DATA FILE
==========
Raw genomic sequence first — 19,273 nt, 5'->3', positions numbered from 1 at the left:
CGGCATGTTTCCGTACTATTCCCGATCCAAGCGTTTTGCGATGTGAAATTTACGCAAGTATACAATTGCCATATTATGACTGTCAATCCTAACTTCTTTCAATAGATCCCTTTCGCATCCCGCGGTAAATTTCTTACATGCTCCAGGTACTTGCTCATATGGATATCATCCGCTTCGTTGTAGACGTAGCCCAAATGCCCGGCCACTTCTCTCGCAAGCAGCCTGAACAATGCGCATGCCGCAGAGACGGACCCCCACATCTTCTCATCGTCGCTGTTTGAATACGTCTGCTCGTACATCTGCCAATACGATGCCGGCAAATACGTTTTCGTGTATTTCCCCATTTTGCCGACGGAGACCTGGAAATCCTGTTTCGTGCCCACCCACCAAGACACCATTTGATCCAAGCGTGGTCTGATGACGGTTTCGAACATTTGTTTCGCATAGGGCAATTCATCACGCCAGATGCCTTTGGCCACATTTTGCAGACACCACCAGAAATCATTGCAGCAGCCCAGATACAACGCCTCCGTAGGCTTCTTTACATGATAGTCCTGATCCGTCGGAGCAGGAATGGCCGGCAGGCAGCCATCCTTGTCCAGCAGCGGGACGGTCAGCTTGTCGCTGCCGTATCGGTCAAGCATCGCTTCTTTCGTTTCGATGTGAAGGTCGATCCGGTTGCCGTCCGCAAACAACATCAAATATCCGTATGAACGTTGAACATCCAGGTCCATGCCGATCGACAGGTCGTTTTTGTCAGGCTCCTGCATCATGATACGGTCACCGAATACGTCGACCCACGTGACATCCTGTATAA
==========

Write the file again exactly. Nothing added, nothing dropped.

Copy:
Raw genomic sequence first — 19,273 nt, 5'->3', positions numbered from 1 at the left:
CGGCATGTTTCCGTACTATTCCCGATCCAAGCGTTTTGCGATGTGAAATTTACGCAAGTATACAATTGCCATATTATGACTGTCAATCCTAACTTCTTTCAATAGATCCCTTTCGCATCCCGCGGTAAATTTCTTACATGCTCCAGGTACTTGCTCATATGGATATCATCCGCTTCGTTGTAGACGTAGCCCAAATGCCCGGCCACTTCTCTCGCAAGCAGCCTGAACAATGCGCATGCCGCAGAGACGGACCCCCACATCTTCTCATCGTCGCTGTTTGAATACGTCTGCTCGTACATCTGCCAATACGATGCCGGCAAATACGTTTTCGTGTATTTCCCCATTTTGCCGACGGAGACCTGGAAATCCTGTTTCGTGCCCACCCACCAAGACACCATTTGATCCAAGCGTGGTCTGATGACGGTTTCGAACATTTGTTTCGCATAGGGCAATTCATCACGCCAGATGCCTTTGGCCACATTTTGCAGACACCACCAGAAATCATTGCAGCAGCCCAGATACAACGCCTCCGTAGGCTTCTTTACATGATAGTCCTGATCCGTCGGAGCAGGAATGGCCGGCAGGCAGCCATCCTTGTCCAGCAGCGGGACGGTCAGCTTGTCGCTGCCGTATCGGTCAAGCATCGCTTCTTTCGTTTCGATGTGAAGGTCGATCCGGTTGCCGTCCGCAAACAACATCAAATATCCGTATGAACGTTGAACATCCAGGTCCATGCCGATCGACAGGTCGTTTTTGTCAGGCTCCTGCATCATGATACGGTCACCGAATACGTCGACCCACGTGACATCCTGTATAA